20 Dec Drones Leveraging 5G Technology
The fifth generation network, commonly known as 5G, is causing a lot of anticipation and enthusiasm in many industries. 5G is seen as the evolution of wireless communication systems, with expected improvements such as greater bandwidth and improved network coverage. Not only that, but it is also projected to revolutionize the Internet of Things (IoT), with billions of simultaneously connected users. With such developments in wireless communications, it is no surprise that drones implementing 5G technology are in the pipeline for many applications.
Improved drone capabilities
With the introduction of drones with 5G capabilities, a much greater connectivity and lower latency will allow for a greater precision in manoeuvring and the quick transfer of high-precision data. In particular, the use of 5G as a direct, or back up communication infrastructure, will enable drones to always stay connected. This combination of 5G networks and drones is powerful, giving way to many new capabilities and improvements in applications. For example, surveillance drones using 5G technology for emergency services can be flown with a much higher reliability beyond line of sight and operated with immense precision.
In addition, 5G technology enables more autonomous operations for drones, with swarms of drones communicating with each other via 5G, and sending real-time data amongst themselves and to controllers and users. For example, the deployment of autonomous drone fleets with 5G connectivity for disaster relief services for quick and accurate damage estimates, or the efficient and safe delivery of emergency services and resources. Swarms of drones using 5G can even help with internet connectivity in areas where connections are limited, maintaining a stable connection between the fleet. With such 5G capabilities, autonomous drone fleets will be able to change their performance based on real-time data, and thus air-traffic can efficiently be controlled.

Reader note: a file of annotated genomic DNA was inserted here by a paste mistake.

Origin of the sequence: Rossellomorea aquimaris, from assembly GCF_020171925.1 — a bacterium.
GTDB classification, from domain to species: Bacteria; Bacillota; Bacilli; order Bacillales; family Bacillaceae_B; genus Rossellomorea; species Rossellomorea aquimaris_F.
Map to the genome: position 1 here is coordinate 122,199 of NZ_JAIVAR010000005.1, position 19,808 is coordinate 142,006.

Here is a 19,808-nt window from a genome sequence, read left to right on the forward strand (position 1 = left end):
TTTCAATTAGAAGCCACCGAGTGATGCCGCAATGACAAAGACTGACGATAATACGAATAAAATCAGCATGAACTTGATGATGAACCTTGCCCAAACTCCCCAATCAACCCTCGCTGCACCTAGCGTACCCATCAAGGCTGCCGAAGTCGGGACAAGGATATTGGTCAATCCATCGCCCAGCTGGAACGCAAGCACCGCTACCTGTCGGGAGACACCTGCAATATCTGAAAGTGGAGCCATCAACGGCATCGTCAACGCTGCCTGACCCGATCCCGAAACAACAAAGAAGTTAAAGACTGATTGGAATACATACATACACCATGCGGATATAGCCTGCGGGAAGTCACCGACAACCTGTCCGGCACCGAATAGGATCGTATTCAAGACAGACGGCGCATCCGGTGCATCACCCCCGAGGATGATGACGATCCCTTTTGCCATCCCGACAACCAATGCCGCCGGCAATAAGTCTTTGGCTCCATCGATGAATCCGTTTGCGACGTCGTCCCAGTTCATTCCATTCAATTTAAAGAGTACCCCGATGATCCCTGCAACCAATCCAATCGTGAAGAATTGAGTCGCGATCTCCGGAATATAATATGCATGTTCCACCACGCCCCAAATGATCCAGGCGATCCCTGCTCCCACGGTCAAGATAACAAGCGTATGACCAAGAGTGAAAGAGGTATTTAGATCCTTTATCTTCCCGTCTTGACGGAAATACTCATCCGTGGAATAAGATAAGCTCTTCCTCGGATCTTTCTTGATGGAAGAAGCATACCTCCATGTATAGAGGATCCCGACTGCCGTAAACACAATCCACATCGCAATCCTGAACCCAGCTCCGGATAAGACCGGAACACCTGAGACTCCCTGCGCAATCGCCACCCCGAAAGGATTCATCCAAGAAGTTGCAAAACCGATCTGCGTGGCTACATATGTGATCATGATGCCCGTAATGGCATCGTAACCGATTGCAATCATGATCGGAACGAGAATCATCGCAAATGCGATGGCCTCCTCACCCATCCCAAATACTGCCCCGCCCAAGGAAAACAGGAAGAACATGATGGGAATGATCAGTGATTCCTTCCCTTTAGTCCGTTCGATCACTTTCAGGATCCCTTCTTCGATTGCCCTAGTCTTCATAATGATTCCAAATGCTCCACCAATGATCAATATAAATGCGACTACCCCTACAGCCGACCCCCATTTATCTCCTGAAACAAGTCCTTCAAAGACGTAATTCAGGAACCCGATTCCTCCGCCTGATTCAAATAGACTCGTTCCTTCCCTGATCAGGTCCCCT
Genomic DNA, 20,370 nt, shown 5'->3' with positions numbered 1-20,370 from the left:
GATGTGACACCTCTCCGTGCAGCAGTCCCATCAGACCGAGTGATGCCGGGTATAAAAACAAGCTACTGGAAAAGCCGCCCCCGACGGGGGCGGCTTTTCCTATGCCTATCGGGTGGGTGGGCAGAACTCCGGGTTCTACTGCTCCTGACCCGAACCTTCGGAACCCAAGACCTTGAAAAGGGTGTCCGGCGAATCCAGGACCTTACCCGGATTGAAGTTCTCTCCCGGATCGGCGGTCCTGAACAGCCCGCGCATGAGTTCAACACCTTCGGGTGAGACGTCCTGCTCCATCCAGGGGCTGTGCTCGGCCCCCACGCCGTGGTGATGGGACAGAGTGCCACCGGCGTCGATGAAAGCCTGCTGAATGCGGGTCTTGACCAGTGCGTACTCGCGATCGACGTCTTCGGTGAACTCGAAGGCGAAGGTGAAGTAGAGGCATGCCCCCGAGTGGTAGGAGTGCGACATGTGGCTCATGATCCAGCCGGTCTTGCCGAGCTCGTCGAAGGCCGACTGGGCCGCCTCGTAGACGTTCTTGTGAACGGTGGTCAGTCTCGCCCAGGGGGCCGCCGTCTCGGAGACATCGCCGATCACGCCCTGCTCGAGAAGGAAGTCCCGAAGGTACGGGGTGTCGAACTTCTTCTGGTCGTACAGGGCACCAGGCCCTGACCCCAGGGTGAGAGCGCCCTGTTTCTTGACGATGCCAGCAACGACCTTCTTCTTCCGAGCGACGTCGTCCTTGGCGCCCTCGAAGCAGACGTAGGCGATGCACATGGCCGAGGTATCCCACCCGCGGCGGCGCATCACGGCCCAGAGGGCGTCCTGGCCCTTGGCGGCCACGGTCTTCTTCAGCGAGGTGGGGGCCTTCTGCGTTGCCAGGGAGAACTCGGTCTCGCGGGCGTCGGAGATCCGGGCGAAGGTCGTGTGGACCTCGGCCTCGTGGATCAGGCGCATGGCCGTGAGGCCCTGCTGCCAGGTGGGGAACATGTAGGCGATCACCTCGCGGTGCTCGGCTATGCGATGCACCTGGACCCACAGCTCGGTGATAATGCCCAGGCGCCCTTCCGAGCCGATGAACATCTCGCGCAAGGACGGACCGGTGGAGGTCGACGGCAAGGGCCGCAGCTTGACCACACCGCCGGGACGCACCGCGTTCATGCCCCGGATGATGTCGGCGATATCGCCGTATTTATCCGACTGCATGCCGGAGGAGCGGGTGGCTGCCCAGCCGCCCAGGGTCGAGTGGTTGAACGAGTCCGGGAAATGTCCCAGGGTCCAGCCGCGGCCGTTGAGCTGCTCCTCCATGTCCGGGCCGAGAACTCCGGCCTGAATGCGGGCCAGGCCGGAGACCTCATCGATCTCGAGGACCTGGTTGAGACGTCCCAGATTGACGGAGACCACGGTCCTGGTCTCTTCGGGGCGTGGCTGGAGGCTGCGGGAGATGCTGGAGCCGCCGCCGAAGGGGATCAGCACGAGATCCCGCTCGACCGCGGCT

Although the latency using 5G networks is greater than that of 4G, operating through the cloud may introduce greater delays compared to using a private network. In addition, compared to private networks, the bandwidth may not be guaranteed with 5G connections, due to congested cell sites, proving that private networks still may be the most optimal drone communication solution.
Drone operators that fly drones with direct communication or LTE technology are able to upgrade to 5G once it is available. This means that more users can make use of the benefits of combining 5G with drones for their applications and are not limited to buying a completely new drone system. 5G networks are projected to become global by as early as 2020.
The addition of 5G into drone systems is an example of the implementation of technological advantages in instances where they are crucially needed. It will pave the way for a faster integration of drone systems into various industries, increasing the ease and efficiency of certain functions, as well as creating new capabilities. Currently, there are many questions that remain unanswered. What will the future roll of 5G networks be for drone operations? Just telemetry and control, or video streaming as well? Will 5G be a central communications system or a backup to private networks? Will we just be able to use it for specific applications or can it be used broadly? These questions can only be fully answered upon the arrival of 5G networks for drones.